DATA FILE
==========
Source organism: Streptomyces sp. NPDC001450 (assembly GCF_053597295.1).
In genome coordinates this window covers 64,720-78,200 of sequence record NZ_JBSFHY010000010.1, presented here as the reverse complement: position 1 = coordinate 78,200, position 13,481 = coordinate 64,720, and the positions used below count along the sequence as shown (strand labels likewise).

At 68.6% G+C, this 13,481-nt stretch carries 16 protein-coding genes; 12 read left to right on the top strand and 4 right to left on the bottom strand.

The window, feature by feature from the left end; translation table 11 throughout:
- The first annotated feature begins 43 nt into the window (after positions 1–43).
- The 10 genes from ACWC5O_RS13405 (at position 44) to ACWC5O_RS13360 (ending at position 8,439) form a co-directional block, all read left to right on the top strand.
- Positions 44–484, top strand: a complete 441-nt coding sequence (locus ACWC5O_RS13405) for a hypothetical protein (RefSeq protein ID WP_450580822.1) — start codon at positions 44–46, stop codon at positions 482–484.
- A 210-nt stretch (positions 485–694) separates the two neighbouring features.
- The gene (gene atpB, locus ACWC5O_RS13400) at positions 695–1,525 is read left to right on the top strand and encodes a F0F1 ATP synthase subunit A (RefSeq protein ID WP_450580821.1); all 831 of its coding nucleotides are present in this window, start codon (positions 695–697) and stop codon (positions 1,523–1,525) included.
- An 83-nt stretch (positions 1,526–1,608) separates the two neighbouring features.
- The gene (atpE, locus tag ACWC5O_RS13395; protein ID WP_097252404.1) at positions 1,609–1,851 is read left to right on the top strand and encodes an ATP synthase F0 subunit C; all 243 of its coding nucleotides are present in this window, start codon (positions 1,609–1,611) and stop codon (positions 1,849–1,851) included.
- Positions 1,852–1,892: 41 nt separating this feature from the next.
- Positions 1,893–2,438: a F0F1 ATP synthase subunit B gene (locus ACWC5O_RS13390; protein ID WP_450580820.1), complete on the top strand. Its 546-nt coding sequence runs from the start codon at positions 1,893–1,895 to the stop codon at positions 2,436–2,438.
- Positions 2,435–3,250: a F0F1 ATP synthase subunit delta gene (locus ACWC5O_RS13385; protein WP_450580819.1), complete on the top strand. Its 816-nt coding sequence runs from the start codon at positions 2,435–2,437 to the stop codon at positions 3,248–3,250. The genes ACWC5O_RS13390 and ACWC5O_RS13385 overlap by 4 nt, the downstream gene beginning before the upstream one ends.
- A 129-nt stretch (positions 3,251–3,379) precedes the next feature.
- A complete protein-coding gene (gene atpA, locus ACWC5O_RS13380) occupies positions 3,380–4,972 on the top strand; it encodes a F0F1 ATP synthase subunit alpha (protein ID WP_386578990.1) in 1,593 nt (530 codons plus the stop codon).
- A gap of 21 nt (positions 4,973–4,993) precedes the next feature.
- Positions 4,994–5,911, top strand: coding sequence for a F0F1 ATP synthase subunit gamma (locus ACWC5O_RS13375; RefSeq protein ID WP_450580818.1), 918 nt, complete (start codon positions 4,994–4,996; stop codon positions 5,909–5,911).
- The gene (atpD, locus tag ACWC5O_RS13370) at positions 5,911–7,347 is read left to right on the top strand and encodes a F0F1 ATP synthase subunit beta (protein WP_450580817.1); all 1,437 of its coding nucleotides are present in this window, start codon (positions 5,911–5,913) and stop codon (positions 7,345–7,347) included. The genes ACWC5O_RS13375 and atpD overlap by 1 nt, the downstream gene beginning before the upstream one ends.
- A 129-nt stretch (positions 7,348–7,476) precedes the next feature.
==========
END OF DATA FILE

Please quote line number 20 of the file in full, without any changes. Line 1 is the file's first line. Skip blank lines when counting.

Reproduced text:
- A 129-nt stretch (positions 7,348–7,476) precedes the next feature.